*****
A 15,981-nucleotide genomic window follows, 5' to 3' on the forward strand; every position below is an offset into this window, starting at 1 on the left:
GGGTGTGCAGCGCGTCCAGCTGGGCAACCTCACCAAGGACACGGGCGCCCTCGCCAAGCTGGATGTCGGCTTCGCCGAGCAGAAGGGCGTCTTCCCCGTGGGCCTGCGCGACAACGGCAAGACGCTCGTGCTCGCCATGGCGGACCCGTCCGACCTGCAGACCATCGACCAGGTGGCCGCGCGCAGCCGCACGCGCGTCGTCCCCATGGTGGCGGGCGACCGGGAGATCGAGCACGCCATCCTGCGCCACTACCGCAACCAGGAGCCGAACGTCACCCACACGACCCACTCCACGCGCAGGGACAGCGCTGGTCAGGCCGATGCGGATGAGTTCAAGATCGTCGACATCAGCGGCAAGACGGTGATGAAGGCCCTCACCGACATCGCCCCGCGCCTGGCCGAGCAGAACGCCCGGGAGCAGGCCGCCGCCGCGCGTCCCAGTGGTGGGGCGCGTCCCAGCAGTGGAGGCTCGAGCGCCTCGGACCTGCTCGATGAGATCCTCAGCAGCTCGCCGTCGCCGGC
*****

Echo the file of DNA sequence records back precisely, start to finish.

A 15,981-nucleotide genomic window follows, 5' to 3' on the forward strand; every position below is an offset into this window, starting at 1 on the left:
GGGTGTGCAGCGCGTCCAGCTGGGCAACCTCACCAAGGACACGGGCGCCCTCGCCAAGCTGGATGTCGGCTTCGCCGAGCAGAAGGGCGTCTTCCCCGTGGGCCTGCGCGACAACGGCAAGACGCTCGTGCTCGCCATGGCGGACCCGTCCGACCTGCAGACCATCGACCAGGTGGCCGCGCGCAGCCGCACGCGCGTCGTCCCCATGGTGGCGGGCGACCGGGAGATCGAGCACGCCATCCTGCGCCACTACCGCAACCAGGAGCCGAACGTCACCCACACGACCCACTCCACGCGCAGGGACAGCGCTGGTCAGGCCGATGCGGATGAGTTCAAGATCGTCGACATCAGCGGCAAGACGGTGATGAAGGCCCTCACCGACATCGCCCCGCGCCTGGCCGAGCAGAACGCCCGGGAGCAGGCCGCCGCCGCGCGTCCCAGTGGTGGGGCGCGTCCCAGCAGTGGAGGCTCGAGCGCCTCGGACCTGCTCGATGAGATCCTCAGCAGCTCGCCGTCGCCGGC